Because it has been a shamefully long time since I graced you with an update, I have many things I could write about right now. I cracked the code on what is nearly perfect chili, made my own tonic water, and baked some truly fabulous peanut butter cookies. But I feel that we must begin at the beginning, and that is a lovely class I attended on punch-making in December with my good friend Nandi and her husband, the Baby Panda (BP).
Nandi had found the class via Slow Food Boston. Slow Food started in Rome back in 1986. as a response to a McDonald’s being built near the Spanish Steps. The opposite of fast food is, you guessed it, slow food. What began as a reaction to international big business interests became over time an advocacy group focused on “Good, Clean, Fair” food. The Boston chapter apparently also has some cocktail enthusiasts, however, and they arranged a punch-making class at perennial Adventures in Food favorite Craigie on Main.
When we arrived at Craigie on an extremely cold, blustery day, bar manager Ted Gallagher greeted us with Charles Dickens Punch, served hot, sweet, and spiced.
(Sadly, you mostly get the aftermath, because it was very tasty. Loved the use of the rosemary sprig to simulate pine branches!) Like the Red Hot Ale served at the Science of the Cocktail lecture, this is a drink that involves setting things on fire, so we didn’t actually get to watch the process of making it (though there was some cell phone video footage), but it was a nice way to kick off the class on a cold winter day!
Ted quickly got us started making an oleo saccharum, the base of most classic punches. Oleo saccharum translates, quite literally, as oily sugar, and it’s the product of taking some citrus peels and some sugar and first muddling the hell out of them,and then leaving them alone for a while. You have to peel the citrus carefully to get as much oil and as little bitter pith as possible.
Next, you dump a bunch (carefully measured, of course) of sugar in and start muddlin’!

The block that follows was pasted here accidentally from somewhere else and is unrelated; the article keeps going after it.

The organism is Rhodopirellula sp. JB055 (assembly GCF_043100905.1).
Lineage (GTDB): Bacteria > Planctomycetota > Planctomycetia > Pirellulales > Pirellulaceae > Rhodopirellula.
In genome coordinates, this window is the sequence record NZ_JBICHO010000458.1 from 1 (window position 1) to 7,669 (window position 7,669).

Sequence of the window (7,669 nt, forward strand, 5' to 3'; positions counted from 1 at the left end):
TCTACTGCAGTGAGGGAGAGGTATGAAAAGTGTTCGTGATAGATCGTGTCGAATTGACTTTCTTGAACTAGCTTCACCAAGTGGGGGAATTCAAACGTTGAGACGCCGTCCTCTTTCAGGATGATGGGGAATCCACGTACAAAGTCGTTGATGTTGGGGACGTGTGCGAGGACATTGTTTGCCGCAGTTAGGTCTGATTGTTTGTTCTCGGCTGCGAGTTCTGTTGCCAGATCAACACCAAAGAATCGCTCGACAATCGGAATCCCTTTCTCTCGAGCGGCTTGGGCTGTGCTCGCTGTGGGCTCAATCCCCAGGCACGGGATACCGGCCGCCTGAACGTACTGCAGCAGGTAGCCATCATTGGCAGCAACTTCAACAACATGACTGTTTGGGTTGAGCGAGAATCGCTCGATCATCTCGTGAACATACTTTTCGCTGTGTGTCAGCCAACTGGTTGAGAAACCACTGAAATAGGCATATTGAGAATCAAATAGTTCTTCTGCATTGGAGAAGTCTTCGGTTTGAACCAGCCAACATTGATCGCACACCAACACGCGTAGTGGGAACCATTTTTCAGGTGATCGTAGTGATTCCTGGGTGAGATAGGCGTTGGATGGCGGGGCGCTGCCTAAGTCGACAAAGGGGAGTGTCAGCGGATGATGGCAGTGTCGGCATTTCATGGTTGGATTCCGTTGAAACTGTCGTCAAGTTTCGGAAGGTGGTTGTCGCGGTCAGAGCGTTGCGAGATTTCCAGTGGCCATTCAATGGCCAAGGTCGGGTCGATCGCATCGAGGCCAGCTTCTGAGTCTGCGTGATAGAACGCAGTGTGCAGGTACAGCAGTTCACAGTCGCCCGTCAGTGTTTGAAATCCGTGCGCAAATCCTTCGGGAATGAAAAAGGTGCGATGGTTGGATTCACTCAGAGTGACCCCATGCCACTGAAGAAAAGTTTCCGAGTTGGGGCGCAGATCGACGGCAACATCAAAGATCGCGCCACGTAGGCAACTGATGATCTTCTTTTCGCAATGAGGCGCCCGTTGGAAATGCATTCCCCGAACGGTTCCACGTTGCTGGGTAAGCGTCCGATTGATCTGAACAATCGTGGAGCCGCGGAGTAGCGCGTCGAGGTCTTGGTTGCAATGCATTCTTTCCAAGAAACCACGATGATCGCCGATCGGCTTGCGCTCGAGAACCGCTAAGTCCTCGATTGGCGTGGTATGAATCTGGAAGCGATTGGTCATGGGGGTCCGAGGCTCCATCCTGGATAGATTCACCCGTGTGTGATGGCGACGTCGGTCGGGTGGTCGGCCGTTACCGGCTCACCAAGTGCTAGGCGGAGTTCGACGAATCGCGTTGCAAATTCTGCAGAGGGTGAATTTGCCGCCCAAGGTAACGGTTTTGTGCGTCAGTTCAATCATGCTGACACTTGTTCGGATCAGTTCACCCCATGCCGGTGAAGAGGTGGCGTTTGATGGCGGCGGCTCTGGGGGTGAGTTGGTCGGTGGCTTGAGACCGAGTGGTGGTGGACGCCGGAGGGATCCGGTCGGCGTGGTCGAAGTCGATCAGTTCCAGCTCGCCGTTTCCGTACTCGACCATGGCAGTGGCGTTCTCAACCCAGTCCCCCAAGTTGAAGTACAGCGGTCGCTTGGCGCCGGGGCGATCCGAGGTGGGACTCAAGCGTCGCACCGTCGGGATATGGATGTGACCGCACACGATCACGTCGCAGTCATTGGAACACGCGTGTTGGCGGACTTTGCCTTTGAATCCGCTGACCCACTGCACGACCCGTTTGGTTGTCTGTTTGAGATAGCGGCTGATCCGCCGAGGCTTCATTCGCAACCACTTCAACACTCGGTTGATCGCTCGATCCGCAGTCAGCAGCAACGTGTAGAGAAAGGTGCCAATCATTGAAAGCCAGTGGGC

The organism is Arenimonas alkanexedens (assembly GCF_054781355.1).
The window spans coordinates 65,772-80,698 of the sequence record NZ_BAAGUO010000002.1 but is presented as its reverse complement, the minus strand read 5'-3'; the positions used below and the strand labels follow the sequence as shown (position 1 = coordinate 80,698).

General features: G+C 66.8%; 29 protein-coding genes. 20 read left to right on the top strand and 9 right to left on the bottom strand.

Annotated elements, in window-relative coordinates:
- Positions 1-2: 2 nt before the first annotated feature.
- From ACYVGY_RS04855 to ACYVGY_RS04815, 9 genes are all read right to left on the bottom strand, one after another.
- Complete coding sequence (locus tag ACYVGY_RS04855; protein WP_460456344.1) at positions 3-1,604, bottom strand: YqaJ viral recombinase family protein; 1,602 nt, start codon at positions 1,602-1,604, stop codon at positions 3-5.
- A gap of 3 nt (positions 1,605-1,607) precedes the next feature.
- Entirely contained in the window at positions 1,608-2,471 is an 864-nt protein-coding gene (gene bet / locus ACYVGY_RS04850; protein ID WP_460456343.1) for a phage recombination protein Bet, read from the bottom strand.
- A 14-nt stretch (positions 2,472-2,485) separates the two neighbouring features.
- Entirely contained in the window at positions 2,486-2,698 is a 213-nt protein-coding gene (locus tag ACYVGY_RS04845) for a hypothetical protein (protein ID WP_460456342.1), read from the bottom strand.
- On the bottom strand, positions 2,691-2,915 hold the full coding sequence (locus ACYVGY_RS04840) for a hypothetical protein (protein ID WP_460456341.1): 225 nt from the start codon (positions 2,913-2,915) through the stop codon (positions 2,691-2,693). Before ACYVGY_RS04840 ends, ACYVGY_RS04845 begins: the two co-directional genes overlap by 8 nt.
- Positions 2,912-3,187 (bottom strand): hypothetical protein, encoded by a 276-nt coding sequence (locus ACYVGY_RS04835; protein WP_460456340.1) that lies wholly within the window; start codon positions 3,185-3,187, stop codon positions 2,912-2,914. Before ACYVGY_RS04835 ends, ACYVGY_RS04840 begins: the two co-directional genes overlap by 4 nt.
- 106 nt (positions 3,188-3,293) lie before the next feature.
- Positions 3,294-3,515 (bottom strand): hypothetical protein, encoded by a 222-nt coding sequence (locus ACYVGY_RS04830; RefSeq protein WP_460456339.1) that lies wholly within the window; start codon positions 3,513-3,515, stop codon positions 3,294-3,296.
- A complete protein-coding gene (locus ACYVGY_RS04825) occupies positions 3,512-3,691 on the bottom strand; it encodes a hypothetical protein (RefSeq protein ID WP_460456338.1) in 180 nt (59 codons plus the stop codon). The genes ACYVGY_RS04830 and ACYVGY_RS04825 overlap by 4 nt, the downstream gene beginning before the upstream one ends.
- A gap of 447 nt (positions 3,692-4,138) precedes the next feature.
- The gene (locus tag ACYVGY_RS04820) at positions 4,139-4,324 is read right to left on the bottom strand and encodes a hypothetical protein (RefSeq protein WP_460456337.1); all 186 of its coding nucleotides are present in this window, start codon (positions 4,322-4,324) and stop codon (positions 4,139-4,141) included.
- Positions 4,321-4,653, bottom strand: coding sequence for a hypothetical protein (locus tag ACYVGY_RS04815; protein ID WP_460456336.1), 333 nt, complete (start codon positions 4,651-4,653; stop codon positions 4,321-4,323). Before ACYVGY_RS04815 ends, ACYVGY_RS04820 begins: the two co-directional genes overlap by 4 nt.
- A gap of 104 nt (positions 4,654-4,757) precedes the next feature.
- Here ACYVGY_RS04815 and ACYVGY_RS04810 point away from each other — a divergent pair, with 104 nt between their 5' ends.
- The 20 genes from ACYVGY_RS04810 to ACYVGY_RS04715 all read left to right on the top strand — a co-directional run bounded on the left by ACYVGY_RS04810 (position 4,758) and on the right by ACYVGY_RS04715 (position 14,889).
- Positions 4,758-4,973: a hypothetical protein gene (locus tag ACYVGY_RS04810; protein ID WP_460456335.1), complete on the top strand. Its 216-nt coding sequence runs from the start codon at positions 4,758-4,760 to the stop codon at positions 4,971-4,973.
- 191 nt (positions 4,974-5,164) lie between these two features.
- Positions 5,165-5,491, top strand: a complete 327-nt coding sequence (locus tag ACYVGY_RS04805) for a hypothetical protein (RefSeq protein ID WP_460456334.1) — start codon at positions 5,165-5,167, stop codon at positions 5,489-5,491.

I confessed to the group that I secretly sort of love to muddle – sure it’s tedious, but it’s satisfying and oddly cathartic. This earned me control of the muddler for most of the class. I think the others were afraid of it.
While we muddled away, Ted brought out some Milk Punch for us to sample. They’d made three kinds.
(You can see my hand, muddling like a fiend in the background of this shot. Obvi, I did not take this picture. It, and some of the others in this post, were taken by the BP and his fancy new phone. Thanks, BP!) The orange glass was strawberry milk punch, with strawberry bourbon, black tea, and dehydrated strawberry powder. The pink was hibiscus gin with lemon, sage, and apricot liqueur, while the yellow was rum-based, with toasted coconut and pear. I like the orange the best, and the yellow least, due to my mixed feelings regarding coconut.
In case you’ve forgotten what milk punch is, basically you combine a liquor, milk, and citrus to coagulate said milk. You strain off the resultant solids and get a clear but creamy tasting product that tastes like whatever you put in. It’s a bit time-consuming, so Ted showed us the process, but the samples had all been prepped well before hand.
You know what’s gross? Coagulated milk solids. Ted told a horrifying story of a bartender who battered and fried those things. I know it’s the basis of cheese, but yuck. Despite my complaints, however, I really want to make this myself. It’s so wonderfully mad sciencey.
For the final punch, Ted demonstrated that punch is really all about ratios – if you understand the proportions (about 3 lemons to 750ml of alcohol) you can throw in whatever flavors strike your fancy and be just fine. We made a sort of punch by committee – Ted mixed, we told him what spirits to use. By all rights it shouldn’t have worked, we had so many assertive liquors in there. Balmore Scotch, with the iodine smell of peat, the funk of Batavia Arack and Smith and Cross rum, two kinds of citrus – but when it all came together it was like magic.
All in all, this was a great class with a good mix of hands-on-work and samples. I can’t wait to have a big party and try out some of the principles – it should be great!